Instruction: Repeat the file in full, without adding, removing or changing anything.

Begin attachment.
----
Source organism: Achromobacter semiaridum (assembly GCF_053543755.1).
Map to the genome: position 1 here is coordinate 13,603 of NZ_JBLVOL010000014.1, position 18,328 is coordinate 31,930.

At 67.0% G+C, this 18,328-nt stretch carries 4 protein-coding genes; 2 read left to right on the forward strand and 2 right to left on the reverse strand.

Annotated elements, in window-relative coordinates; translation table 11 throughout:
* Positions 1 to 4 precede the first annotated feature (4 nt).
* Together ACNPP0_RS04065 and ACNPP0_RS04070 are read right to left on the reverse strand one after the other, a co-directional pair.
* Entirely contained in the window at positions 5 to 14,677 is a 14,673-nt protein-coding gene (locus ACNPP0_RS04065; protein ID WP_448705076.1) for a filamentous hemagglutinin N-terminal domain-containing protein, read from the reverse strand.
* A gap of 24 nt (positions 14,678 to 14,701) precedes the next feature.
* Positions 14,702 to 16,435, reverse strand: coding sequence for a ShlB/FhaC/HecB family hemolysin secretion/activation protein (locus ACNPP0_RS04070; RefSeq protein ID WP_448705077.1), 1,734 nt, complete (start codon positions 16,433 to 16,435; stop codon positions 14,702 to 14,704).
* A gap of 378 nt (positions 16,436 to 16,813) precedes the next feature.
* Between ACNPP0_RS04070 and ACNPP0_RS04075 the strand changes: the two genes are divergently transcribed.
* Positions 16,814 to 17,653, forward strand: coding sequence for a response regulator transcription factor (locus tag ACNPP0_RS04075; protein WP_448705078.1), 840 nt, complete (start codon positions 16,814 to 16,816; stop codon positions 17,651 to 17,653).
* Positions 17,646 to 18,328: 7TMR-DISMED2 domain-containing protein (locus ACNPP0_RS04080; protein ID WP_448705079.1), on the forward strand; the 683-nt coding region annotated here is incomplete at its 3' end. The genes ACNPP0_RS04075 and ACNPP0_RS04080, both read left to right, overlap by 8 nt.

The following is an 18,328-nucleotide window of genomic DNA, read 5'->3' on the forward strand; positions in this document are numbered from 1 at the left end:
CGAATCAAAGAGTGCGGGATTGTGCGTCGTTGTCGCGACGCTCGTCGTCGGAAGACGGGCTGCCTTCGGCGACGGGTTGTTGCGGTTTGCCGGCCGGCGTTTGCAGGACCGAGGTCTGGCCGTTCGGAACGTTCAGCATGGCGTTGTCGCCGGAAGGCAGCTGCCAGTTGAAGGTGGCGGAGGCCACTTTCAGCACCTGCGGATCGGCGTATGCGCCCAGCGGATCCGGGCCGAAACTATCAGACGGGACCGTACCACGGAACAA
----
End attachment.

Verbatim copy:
Source organism: Achromobacter semiaridum (assembly GCF_053543755.1).
Map to the genome: position 1 here is coordinate 13,603 of NZ_JBLVOL010000014.1, position 18,328 is coordinate 31,930.

At 67.0% G+C, this 18,328-nt stretch carries 4 protein-coding genes; 2 read left to right on the forward strand and 2 right to left on the reverse strand.

Annotated elements, in window-relative coordinates; translation table 11 throughout:
* Positions 1 to 4 precede the first annotated feature (4 nt).
* Together ACNPP0_RS04065 and ACNPP0_RS04070 are read right to left on the reverse strand one after the other, a co-directional pair.
* Entirely contained in the window at positions 5 to 14,677 is a 14,673-nt protein-coding gene (locus ACNPP0_RS04065; protein ID WP_448705076.1) for a filamentous hemagglutinin N-terminal domain-containing protein, read from the reverse strand.
* A gap of 24 nt (positions 14,678 to 14,701) precedes the next feature.
* Positions 14,702 to 16,435, reverse strand: coding sequence for a ShlB/FhaC/HecB family hemolysin secretion/activation protein (locus ACNPP0_RS04070; RefSeq protein ID WP_448705077.1), 1,734 nt, complete (start codon positions 16,433 to 16,435; stop codon positions 14,702 to 14,704).
* A gap of 378 nt (positions 16,436 to 16,813) precedes the next feature.
* Between ACNPP0_RS04070 and ACNPP0_RS04075 the strand changes: the two genes are divergently transcribed.
* Positions 16,814 to 17,653, forward strand: coding sequence for a response regulator transcription factor (locus tag ACNPP0_RS04075; protein WP_448705078.1), 840 nt, complete (start codon positions 16,814 to 16,816; stop codon positions 17,651 to 17,653).
* Positions 17,646 to 18,328: 7TMR-DISMED2 domain-containing protein (locus ACNPP0_RS04080; protein ID WP_448705079.1), on the forward strand; the 683-nt coding region annotated here is incomplete at its 3' end. The genes ACNPP0_RS04075 and ACNPP0_RS04080, both read left to right, overlap by 8 nt.

The following is an 18,328-nucleotide window of genomic DNA, read 5'->3' on the forward strand; positions in this document are numbered from 1 at the left end:
CGAATCAAAGAGTGCGGGATTGTGCGTCGTTGTCGCGACGCTCGTCGTCGGAAGACGGGCTGCCTTCGGCGACGGGTTGTTGCGGTTTGCCGGCCGGCGTTTGCAGGACCGAGGTCTGGCCGTTCGGAACGTTCAGCATGGCGTTGTCGCCGGAAGGCAGCTGCCAGTTGAAGGTGGCGGAGGCCACTTTCAGCACCTGCGGATCGGCGTATGCGCCCAGCGGATCCGGGCCGAAACTATCAGACGGGACCGTACCACGGAACAA